It is said that on St. Patrick’s Day, March 17, everybody is Irish. Okay, but are you an Irish gardener? If so, why not grow an Irish shamrock in your home?
A Plant of Legend
The shamrock is a legendary plant with three leaflets. Saint Patrick is said to have used it to teach the Holy Trinity to the pagan Irish back in the 7th century, converting them to Christianity. The problem is that nobody really knows which leaf he used: was it a clover, an alfalfa or an oxalis? The Irish name shamrock is of no help. It means, quite literally, “small three-leaved plant”, which could mean just about anything. I figure this gives the indoor gardener a certain freedom of choice, but since neither clover (Trifolium) nor alfalfa (Medicago) make good houseplants – and since both are solidly frozen outdoors in most regions on Saint Patrick’s Day – I suggest using the oxalis as a living symbol of your Irish heritage.
An Indoor Shamrock
The false shamrock, also called purple shamrock or love plant (Oxalis triangularis, formerly O. regnellii) is probably the best species to use as a houseplant. It is adapted to subtropical conditions and thus easier to grow in the average heated home than more temperate oxalis species. Of course, since it hails from South America, it is certainly not the true Irish shamrock… but if you don’t tell anyone, I won’t either.
The distinguishing feature of this plant is that each of the three leaflets that make up its leaf is almost triangular. They are carried on long petioles, upright at first, but eventually arching or even drooping under typical indoor conditions, forming a dome as wide as it is tall. The leaflets have the curious habit of closing at night, folding one against the other.
The leaves of the false shamrock were originally plain green, but there are now many cultivars with purple foliage or with a silver or metallic pink mark on the leaflets. Similarly, the five-petaled flowers, which were white in the original species, are pink in the case of many cultivars.
False shamrock grows throughout the year indoors and is almost never without flowers. Out of sight under the soil are scaly rhizomes in which it stores energy for future use. So if you ever stop watering your oxalis, it won’t die but will simply go dormant and lose its leaves. It will then grow back from its underground rhizomes when you start to water it again. That’s because plant evolved to cope with occasional droughts in its natural environment.
This makes it the perfect plant for Snowbirds, as they can leave their oxalis totally on its own for six months without having to worry about having someone come in to water it, then it will grow back quickly when they get home and start to water it again. The rhizomes are also used for multiplication. Just dig up one or two, pot them up and you’ll quickly have a pot of true false Irish shamrock to share with friends and neighbors.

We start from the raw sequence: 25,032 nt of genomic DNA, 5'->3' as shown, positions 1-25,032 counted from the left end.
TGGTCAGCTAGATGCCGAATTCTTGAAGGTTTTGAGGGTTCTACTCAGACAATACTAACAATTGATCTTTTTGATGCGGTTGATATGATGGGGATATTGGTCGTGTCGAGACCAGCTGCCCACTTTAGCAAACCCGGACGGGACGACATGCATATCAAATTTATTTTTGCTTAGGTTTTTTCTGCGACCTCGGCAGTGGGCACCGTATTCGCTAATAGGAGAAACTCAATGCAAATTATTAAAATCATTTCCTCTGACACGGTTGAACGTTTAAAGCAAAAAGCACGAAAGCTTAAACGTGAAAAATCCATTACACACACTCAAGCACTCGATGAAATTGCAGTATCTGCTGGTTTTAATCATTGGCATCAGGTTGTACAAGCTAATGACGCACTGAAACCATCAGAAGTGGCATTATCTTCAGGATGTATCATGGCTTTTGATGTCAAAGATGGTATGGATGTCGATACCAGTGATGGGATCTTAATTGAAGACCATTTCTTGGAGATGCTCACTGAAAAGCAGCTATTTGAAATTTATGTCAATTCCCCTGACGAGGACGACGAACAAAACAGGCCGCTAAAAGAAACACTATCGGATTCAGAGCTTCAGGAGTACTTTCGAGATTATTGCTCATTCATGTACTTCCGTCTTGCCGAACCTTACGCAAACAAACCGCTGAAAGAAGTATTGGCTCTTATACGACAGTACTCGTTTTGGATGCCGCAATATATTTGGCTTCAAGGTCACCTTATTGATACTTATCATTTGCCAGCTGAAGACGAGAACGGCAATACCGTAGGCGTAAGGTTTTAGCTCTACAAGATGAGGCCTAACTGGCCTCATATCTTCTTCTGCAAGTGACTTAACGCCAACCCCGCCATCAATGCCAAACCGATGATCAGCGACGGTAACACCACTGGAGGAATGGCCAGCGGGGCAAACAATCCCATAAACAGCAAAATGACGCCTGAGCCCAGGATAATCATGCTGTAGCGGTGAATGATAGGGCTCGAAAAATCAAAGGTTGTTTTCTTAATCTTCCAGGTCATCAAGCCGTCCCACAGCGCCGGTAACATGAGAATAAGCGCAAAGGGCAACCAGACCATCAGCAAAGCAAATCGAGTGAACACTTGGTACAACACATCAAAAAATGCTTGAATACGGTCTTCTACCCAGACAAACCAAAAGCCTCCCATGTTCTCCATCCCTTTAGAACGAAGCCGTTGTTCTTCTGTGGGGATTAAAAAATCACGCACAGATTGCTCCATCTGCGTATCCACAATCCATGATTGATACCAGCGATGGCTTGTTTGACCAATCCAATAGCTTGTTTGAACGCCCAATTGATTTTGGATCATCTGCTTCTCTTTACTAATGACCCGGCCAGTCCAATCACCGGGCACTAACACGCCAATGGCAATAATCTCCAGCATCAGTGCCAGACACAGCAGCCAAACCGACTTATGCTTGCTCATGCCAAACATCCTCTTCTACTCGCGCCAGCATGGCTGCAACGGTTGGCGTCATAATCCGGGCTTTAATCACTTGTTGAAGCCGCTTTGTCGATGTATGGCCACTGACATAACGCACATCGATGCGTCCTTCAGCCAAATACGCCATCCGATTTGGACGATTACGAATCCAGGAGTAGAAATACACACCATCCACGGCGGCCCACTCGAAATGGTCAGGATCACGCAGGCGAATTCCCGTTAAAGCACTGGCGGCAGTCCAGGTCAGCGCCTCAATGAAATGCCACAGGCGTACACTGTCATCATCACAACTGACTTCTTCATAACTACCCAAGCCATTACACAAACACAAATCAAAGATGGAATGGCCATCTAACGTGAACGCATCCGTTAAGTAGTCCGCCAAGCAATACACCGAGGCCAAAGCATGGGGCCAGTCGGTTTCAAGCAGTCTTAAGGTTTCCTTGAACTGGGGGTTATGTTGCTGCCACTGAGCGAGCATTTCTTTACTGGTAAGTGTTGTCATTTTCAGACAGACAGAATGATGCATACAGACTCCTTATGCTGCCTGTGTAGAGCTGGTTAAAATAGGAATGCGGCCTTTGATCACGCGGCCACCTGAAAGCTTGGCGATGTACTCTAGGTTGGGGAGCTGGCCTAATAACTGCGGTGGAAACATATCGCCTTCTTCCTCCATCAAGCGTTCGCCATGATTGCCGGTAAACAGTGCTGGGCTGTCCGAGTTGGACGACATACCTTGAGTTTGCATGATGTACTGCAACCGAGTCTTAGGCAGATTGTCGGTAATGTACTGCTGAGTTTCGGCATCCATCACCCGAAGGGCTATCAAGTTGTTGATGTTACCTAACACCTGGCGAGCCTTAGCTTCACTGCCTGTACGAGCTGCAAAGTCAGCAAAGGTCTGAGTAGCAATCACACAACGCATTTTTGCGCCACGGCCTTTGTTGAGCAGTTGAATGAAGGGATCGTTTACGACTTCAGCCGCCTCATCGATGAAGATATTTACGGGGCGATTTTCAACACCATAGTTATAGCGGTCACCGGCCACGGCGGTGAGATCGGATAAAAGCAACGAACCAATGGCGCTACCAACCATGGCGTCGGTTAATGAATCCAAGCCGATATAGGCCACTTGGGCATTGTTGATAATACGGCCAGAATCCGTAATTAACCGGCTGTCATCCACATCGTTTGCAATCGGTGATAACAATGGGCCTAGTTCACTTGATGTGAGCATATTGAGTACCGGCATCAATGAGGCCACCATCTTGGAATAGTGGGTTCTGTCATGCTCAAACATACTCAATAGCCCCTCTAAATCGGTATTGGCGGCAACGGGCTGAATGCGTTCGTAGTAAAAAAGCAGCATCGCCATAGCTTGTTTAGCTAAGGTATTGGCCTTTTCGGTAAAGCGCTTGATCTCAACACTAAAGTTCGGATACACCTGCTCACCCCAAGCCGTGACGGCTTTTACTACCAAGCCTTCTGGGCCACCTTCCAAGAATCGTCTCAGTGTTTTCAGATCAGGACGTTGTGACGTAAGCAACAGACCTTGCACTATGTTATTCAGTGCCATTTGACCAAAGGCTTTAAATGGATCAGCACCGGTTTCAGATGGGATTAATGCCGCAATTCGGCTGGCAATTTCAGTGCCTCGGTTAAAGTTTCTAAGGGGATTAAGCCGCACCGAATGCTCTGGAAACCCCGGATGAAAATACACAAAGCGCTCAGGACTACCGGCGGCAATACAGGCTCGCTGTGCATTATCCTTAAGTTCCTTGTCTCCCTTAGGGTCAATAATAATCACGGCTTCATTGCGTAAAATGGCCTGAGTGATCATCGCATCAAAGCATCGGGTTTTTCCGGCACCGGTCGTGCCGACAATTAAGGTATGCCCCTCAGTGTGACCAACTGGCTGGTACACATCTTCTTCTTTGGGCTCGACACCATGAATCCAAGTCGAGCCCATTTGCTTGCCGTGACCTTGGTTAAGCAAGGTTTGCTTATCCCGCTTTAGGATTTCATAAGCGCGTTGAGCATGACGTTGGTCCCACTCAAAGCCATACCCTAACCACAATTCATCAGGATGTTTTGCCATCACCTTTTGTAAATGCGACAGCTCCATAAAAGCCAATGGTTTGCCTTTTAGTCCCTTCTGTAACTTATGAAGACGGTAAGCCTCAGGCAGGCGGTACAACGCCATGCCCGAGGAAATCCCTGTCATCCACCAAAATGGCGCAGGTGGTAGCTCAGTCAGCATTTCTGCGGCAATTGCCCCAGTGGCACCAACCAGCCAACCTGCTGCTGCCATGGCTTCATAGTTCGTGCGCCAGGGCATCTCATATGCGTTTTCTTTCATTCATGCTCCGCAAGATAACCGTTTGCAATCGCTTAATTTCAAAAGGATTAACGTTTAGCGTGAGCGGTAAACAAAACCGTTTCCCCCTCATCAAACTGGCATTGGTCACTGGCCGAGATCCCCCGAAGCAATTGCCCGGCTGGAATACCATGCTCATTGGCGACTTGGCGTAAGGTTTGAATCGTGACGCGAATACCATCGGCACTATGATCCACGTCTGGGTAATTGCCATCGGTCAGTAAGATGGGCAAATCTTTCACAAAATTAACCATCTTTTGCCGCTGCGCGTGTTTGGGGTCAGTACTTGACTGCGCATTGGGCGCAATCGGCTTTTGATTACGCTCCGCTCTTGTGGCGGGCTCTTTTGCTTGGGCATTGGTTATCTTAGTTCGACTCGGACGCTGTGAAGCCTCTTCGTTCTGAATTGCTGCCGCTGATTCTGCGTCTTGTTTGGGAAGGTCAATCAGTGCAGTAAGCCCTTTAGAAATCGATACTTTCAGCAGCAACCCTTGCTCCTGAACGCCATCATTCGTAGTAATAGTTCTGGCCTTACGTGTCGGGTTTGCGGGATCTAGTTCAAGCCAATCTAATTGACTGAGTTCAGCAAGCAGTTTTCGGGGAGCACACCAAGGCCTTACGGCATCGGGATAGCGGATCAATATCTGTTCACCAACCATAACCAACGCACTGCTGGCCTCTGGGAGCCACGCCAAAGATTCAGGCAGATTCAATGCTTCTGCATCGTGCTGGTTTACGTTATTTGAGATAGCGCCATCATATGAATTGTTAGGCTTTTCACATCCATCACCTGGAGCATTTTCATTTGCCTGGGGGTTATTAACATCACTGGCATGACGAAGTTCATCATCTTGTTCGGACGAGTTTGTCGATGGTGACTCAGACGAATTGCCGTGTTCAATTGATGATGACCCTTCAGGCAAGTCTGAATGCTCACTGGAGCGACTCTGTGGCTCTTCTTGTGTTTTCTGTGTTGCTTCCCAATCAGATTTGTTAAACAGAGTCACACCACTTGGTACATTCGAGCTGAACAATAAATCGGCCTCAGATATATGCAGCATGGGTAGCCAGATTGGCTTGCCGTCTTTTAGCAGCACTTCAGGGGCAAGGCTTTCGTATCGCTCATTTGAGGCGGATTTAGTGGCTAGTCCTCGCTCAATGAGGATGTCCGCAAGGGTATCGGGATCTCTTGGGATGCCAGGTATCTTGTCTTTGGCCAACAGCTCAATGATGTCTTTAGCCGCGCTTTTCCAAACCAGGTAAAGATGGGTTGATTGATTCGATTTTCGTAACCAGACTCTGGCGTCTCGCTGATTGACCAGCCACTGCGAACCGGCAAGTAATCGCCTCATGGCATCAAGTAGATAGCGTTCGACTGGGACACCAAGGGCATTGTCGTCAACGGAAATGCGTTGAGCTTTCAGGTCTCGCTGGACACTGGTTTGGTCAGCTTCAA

How to Grow False Shamrock
This is a very easy houseplant to care for.
Average home temperatures suit it perfectly (at less than 50°F/10°C or more than 90°F/32°C, however, it may go dormant) and it adapts to most light situations, from dim to bright. However, it prefers bright light during the winter. It also tolerates dry air, although it does better in a humid atmosphere. The only truly essential maintenance is watering: to keep growing, water it regularly, whenever the soil feels dry to the touch. You can add a diluted dose of the fertilizer of your choice between March and October… but even if you do never fertilize your oxalis, it will still grow very well.
In addition, false shamrock rarely suffers from insects or diseases. If you ever detect a problem, you can quickly solve it: chop the leaves to the ground to eliminate the pest and the plant will grow back quickly. After two weeks, your plant will be healthy again, new leaves will be growing and it will soon be in bloom!
So much for the good news. On the negative side, false shamrock is a messy plant, requiring frequent cleaning. The leaves and flowers are short-lived and if you don’t remove the faded ones every three or four days, they build up and diminish the plant’s attractiveness.
Curiously, false shamrock is grown as a vegetable in many South American countries. People consume the leaves and flowers, but especially the rhizomes, serving them either as a side dish or a condiment. All have a delightfully tangy taste, like sorrel or rhubarb. Don’t overdo it though, as all its parts contain oxalic acid which is toxic if consumed in large quantities. In South America, it is generally held that you should not eat oxalis more than three or four times a week.
If you have pets (dogs, cats, etc.) be forewarned that they don’t know that they should be consuming this plant in moderation and could become sick if they eat too much. Most pets don’t like the taste of false shamrock and will stop chewing after the first nibble. However, if your little friend is given to munching plant parts, you’d do best to keep your oxalis out of its reach.
You can also use this oxalis outdoors during the summer, in pots or planted in the garden, in sun or shade. The easiest thing to do is to cut the leaves to the ground before you plant it out. That way you won’t have to worry about slowly acclimating the plant to outdoor conditions like you would with most plants you’re transitioning to outdoor growing; the new leaves that grow in will automatically adapt to outdoor sun.
This oxalis is hardy from USDA zone 7 to 10. It therefore won’t be hardy in northern climates and will have to be brought back indoors in the fall. It warmer climes it can remain outdoors all year. Unlike many oxalis species, false shamrock is not invasive and will remain in its place unless you disturb the rhizomes. Rototilling, notably, could spread them far and wide.
Beannachtai na Feile Padraig! (“Happy St. Patrick’s Day!” in Gaelic.)
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